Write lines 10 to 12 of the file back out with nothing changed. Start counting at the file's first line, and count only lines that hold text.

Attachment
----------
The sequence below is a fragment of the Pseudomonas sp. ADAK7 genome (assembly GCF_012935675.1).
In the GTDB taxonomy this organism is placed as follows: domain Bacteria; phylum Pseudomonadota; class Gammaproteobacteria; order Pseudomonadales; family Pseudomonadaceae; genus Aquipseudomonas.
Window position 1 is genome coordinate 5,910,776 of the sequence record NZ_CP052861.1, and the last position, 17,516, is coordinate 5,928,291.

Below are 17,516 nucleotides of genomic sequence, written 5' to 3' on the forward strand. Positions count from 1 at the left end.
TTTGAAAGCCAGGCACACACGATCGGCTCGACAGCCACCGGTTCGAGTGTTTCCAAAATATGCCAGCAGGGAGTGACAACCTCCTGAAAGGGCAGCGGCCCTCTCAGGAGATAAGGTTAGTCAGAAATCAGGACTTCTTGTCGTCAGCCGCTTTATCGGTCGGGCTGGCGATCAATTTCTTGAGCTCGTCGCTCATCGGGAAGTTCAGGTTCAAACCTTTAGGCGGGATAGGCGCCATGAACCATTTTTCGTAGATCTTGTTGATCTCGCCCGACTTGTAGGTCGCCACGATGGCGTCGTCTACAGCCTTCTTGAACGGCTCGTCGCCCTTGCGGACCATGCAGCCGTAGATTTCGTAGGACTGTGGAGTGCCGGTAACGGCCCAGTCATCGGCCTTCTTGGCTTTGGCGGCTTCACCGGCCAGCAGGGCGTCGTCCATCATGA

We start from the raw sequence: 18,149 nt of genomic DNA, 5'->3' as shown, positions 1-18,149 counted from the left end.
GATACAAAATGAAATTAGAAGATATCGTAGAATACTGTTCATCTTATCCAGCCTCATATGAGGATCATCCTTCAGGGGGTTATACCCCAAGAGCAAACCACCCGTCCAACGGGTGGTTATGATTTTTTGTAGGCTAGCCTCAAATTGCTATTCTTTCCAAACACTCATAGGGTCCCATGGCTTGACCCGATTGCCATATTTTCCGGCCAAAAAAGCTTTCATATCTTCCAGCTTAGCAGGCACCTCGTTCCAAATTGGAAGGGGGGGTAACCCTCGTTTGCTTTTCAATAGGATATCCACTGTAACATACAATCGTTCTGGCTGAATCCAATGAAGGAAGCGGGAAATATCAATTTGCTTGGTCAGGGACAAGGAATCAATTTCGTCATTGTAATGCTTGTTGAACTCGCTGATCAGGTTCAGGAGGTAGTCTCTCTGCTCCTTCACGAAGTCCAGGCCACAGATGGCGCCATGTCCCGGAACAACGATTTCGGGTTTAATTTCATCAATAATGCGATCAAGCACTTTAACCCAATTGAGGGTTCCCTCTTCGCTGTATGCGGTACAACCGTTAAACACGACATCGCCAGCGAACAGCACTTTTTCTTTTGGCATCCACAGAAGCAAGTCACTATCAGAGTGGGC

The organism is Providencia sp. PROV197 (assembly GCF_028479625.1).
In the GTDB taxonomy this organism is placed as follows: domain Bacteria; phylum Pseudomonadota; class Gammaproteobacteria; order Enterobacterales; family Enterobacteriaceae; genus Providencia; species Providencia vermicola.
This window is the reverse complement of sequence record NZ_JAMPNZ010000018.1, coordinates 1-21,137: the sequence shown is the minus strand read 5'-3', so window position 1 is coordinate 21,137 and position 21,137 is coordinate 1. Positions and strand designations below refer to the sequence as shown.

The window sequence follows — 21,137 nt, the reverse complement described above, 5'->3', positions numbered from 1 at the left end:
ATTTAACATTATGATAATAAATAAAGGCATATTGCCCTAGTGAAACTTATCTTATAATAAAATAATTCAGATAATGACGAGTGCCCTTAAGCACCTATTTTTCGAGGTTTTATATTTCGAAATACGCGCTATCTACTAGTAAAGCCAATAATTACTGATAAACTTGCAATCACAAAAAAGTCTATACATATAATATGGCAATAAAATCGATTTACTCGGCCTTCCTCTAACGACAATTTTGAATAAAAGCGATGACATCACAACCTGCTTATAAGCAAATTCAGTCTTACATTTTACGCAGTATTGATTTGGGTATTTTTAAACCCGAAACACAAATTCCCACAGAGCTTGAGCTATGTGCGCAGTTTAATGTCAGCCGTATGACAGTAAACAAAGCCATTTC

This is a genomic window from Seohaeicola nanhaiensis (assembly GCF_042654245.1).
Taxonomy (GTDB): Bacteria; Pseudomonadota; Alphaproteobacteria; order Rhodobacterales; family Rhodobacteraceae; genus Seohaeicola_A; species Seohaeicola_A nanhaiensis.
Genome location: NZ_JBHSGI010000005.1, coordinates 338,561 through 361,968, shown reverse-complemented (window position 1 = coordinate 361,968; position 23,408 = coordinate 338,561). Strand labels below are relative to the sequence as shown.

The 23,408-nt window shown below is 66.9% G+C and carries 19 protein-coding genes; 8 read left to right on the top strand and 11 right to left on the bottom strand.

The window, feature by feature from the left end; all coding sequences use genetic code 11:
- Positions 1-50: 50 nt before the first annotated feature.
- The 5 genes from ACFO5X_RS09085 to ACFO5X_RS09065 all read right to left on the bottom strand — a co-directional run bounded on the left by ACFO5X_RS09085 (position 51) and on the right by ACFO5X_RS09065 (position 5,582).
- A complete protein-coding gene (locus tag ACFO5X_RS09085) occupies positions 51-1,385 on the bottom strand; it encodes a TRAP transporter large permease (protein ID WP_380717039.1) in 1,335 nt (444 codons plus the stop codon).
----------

This window is the reverse complement of sequence record NZ_JAMPNZ010000018.1, coordinates 1-21,137: the sequence shown is the minus strand read 5'-3', so window position 1 is coordinate 21,137 and position 21,137 is coordinate 1. Positions and strand designations below refer to the sequence as shown.

The window sequence follows — 21,137 nt, the reverse complement described above, 5'->3', positions numbered from 1 at the left end:
ATTTAACATTATGATAATAAATAAAGGCATATTGCCCTAGTGAAACTTATCTTATAATAAAATAATTCAGATAATGACGAGTGCCCTTAAGCACCTATTTTTCGAGGTTTTATATTTCGAAATACGCGCTATCTACTAGTAAAGCCAATAATTACTGATAAACTTGCAATCACAAAAAAGTCTATACATATAATATGGCAATAAAATCGATTTACTCGGCCTTCCTCTAACGACAATTTTGAATAAAAGCGATGACATCACAACCTGCTTATAAGCAAATTCAGTCTTACATTTTACGCAGTATTGATTTGGGTATTTTTAAACCCGAAACACAAATTCCCACAGAGCTTGAGCTATGTGCGCAGTTTAATGTCAGCCGTATGACAGTAAACAAAGCCATTTC